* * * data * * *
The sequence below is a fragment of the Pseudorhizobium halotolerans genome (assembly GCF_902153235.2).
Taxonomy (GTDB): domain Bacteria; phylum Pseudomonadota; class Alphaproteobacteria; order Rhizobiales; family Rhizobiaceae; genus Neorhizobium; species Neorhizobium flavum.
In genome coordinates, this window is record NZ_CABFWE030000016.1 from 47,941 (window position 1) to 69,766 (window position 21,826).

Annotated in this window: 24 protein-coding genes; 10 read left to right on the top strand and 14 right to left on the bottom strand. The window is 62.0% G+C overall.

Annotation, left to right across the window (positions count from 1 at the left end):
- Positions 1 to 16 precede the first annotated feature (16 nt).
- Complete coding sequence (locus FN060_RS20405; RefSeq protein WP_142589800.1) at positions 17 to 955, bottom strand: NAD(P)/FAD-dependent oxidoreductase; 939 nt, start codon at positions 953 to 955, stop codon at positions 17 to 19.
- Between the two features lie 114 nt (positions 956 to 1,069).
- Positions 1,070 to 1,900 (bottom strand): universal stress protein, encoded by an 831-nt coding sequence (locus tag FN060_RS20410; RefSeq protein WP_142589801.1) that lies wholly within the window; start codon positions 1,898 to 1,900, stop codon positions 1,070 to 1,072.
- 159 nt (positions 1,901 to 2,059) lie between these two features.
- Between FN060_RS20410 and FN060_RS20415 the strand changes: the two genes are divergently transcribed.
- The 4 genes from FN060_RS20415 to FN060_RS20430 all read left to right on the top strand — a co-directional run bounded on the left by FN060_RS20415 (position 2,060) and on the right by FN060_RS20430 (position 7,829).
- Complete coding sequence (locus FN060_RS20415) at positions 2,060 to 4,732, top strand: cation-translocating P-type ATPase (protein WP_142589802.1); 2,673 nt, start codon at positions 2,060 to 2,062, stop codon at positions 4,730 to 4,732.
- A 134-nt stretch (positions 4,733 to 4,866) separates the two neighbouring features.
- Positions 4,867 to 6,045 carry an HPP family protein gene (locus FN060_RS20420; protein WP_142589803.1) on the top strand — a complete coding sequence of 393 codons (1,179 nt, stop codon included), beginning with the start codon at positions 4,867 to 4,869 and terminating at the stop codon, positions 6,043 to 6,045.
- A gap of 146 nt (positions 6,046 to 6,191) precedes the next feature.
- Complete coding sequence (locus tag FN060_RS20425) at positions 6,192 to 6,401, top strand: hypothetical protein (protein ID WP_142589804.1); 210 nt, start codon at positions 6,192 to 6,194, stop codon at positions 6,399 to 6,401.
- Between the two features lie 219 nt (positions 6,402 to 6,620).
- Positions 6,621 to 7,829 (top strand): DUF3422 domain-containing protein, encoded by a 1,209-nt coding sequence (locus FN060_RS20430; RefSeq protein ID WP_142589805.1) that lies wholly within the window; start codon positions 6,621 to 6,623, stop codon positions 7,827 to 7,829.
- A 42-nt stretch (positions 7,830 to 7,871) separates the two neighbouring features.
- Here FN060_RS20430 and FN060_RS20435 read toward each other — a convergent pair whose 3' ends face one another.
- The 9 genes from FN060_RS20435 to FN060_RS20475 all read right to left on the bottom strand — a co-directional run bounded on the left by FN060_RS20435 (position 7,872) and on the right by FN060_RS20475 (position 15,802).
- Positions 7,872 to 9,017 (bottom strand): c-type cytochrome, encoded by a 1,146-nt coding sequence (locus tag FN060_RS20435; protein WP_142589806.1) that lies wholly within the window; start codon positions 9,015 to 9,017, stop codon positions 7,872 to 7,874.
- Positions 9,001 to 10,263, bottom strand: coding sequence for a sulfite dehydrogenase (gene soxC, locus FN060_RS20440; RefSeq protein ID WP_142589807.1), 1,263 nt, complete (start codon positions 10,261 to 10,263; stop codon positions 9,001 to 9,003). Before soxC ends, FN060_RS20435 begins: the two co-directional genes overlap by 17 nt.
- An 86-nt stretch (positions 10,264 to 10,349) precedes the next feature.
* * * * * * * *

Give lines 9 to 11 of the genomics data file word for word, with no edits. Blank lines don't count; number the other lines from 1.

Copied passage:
- Positions 1,070 to 1,900 (bottom strand): universal stress protein, encoded by an 831-nt coding sequence (locus tag FN060_RS20410; RefSeq protein WP_142589801.1) that lies wholly within the window; start codon positions 1,898 to 1,900, stop codon positions 1,070 to 1,072.
- 159 nt (positions 1,901 to 2,059) lie between these two features.
- Between FN060_RS20410 and FN060_RS20415 the strand changes: the two genes are divergently transcribed.